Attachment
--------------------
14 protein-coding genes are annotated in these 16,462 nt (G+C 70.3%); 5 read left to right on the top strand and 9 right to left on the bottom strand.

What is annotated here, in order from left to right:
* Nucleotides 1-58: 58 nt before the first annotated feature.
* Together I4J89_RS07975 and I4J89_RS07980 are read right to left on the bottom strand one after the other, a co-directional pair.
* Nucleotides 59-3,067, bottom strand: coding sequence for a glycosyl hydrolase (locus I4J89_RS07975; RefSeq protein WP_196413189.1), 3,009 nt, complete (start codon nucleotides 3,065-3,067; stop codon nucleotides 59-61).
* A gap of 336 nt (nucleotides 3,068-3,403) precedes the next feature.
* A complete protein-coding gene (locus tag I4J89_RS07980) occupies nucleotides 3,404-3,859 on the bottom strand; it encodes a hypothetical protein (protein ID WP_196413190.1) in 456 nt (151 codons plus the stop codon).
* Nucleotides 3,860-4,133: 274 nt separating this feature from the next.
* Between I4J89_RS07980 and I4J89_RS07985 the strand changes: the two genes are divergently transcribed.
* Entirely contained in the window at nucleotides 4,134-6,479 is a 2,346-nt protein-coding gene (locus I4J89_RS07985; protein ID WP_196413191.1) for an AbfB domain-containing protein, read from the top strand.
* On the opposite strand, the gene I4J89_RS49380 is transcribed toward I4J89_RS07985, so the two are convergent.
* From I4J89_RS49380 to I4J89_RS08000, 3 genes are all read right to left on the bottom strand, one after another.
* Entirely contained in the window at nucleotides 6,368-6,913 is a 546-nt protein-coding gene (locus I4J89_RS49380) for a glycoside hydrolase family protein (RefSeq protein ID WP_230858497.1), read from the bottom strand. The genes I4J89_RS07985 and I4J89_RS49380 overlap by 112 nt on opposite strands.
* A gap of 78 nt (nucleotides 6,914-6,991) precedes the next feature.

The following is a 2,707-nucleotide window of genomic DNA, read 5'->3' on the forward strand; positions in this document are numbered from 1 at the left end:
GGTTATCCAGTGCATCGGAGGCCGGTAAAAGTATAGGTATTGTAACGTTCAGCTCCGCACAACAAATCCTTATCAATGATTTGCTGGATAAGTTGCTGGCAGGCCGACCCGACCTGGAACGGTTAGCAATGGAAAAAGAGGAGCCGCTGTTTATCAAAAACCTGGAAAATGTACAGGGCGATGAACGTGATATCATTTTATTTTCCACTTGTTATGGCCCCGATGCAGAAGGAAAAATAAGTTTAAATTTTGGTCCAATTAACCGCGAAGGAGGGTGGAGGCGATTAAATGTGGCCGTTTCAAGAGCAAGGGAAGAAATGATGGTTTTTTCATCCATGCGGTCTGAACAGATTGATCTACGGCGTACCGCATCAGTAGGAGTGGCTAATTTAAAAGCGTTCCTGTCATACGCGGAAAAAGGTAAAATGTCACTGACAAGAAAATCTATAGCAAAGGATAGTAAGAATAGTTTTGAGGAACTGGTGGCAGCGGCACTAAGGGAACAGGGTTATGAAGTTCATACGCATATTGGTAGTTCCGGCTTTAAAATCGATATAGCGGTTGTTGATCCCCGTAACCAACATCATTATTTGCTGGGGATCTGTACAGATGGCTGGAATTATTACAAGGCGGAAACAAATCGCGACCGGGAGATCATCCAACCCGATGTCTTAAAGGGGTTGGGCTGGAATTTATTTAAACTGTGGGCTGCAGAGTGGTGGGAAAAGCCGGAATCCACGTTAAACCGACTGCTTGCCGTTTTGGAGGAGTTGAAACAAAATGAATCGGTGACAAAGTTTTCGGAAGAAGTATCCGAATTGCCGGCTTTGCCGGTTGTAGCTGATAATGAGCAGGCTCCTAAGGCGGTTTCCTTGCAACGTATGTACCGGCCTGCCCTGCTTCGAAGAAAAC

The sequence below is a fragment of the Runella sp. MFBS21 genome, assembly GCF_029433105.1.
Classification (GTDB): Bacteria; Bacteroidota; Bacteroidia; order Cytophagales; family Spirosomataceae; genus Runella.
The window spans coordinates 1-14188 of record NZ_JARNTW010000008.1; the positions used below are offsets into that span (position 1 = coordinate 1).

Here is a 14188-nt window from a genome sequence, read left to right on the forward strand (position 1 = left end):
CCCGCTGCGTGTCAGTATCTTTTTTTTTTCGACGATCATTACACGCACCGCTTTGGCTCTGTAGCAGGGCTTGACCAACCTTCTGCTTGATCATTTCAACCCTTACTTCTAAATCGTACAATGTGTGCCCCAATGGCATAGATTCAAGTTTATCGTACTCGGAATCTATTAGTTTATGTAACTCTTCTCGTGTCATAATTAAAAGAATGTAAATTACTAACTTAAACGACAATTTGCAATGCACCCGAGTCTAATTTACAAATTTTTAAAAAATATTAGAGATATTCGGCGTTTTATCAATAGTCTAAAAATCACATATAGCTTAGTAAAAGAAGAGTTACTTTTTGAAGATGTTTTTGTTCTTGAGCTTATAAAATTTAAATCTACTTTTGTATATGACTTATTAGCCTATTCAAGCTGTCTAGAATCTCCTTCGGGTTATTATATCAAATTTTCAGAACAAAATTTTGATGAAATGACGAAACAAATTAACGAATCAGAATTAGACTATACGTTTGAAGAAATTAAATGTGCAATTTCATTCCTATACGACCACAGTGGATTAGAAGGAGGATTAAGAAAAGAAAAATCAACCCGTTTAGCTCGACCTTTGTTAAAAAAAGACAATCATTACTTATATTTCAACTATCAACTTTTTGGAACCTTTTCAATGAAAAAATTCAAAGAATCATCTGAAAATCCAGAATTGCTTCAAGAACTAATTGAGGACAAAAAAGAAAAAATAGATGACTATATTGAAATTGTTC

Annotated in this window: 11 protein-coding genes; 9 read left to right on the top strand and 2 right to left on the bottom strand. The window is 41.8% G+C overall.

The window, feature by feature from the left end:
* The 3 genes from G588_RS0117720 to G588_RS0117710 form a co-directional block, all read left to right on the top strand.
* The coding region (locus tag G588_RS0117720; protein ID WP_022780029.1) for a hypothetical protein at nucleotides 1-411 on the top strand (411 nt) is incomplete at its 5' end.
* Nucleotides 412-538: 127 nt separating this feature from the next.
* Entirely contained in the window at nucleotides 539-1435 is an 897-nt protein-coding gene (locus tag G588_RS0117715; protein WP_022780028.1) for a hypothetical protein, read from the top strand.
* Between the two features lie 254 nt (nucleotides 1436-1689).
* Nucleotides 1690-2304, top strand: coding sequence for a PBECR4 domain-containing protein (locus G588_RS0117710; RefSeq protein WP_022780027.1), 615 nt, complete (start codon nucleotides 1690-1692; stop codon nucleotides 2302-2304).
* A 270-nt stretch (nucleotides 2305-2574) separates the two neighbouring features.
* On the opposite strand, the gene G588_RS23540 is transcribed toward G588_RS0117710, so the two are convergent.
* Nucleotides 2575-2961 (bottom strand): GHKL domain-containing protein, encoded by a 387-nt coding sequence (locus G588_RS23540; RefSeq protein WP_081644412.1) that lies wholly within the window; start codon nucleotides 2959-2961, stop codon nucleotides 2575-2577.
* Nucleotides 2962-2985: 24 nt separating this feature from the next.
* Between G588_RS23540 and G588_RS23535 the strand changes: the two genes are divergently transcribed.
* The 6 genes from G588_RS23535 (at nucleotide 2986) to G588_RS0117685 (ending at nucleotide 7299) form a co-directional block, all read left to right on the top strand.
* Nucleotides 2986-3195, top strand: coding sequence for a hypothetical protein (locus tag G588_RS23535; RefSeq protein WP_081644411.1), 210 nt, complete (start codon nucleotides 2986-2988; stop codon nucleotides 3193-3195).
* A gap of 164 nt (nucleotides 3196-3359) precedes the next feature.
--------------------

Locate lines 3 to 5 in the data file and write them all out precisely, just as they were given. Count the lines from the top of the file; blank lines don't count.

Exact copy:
* Nucleotides 1-58: 58 nt before the first annotated feature.
* Together I4J89_RS07975 and I4J89_RS07980 are read right to left on the bottom strand one after the other, a co-directional pair.
* Nucleotides 59-3,067, bottom strand: coding sequence for a glycosyl hydrolase (locus I4J89_RS07975; RefSeq protein WP_196413189.1), 3,009 nt, complete (start codon nucleotides 3,065-3,067; stop codon nucleotides 59-61).